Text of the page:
By sharing the successes and failures of her farm with the community, Maritza was overcoming a powerful barrier to profitable coffee livelihoods, not only for her family and community, but for the sector at large. In Nicaragua and El Salvador, actors across the coffee value chain – cooperatives, private mills, exporters, financial institutions, and government agencies alike – often siloed their information, reluctant to share knowledge and learnings in a highly competitive marketplace. In fact, when the leaf rust epidemic that ruined Maritza’s coffee crop – along with 42 percent of yields in Nicaragua, and 75 percent in El Salvador – started to spread, one reason for the disease’s devastating sweep was the lack of coordination between market actors, who failed to generate and share data with each other.
Driving Scale through Continuous Learning
In order to meet its ambitious targets to transform the coffee sector for these vulnerable coffee communities, the Better Harvest team knew they would have to improve cooperation and knowledge-sharing across the sector. They decided to use a Collaborating, Learning, and Adapting approach,” promoting a new culture in the industry by sharing their own knowledge and data.
At the project’s outset, TechnoServe teams performed a baseline survey that they could use to compare the successes of the improved practices throughout the project, much like the untreated trees on Maritza’s demonstration plot. Better Harvest then called industry actors to a roundtable to discuss this data in an open forum. This type of open collaboration went against industry norms, but after seeing the market challenges outlined in the data, many participating organizations agreed to share tailored data about the farmers in their supply chains. Several even improved their own practices based on their learnings, while others made new market connections.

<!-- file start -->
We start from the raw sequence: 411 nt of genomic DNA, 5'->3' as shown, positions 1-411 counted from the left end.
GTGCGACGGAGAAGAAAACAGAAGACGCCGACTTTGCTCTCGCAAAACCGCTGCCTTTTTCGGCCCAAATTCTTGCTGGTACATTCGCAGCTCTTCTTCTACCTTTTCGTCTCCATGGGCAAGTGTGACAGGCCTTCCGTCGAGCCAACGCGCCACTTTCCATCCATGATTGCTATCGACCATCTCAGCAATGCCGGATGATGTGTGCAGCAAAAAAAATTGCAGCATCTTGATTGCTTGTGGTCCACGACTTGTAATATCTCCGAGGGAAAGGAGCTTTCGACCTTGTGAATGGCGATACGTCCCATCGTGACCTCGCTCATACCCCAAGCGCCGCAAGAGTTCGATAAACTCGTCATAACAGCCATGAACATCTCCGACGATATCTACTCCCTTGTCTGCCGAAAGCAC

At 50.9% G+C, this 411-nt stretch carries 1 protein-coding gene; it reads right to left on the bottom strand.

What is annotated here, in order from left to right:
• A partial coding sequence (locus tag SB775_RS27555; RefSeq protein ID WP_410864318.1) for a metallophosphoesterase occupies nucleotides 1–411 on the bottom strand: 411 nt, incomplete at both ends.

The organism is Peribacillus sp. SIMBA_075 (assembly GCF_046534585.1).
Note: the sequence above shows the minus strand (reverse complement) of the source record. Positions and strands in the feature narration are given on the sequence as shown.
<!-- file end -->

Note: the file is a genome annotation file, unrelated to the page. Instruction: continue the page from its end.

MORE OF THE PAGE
The more data the project generated, the more industry stakeholders gathered to learn, discuss, and innovate within their sector. Discussions of learnings from TechnoServe’s midline evaluation spurred a cooperative in Boaco, Nicaragua to join the program, expanding the project’s geography to an entirely new region, and the national government even revised its policies based on project learnings. And by supporting farmers to implement effective agricultural techniques, and then to sell their crop into an increasingly collaborative and efficient coffee value chain, Better Harvest met or exceeded all of its targets by the project’s end. After four years, more than 8,000 farmers adopted improved agricultural practices, yields increased 44 percent, sales grew by 24 percent, and the project helped mobilize over $2 million of rural financing.
Better Harvest revealed the lasting and widespread change that can occur when farmers, industry actors, and development practitioners gather share, discuss, and practice learnings gleaned from project data. In September, the project was recognized by the USAID Learning Lab, winning the CLA Case Study Competition for its case study on how the approach helped to plant a lasting seed of knowledge-sharing and transform not only farms like Maritza’s, but the industry at large across these two countries. As Maritza put it, “ I feel empowered, I want to continue learning and collaborating with my community and with my family.”
Read the winning case study to see how Better Coffee Harvest applied the Collaborating, Learning, and Adapting framework for better results.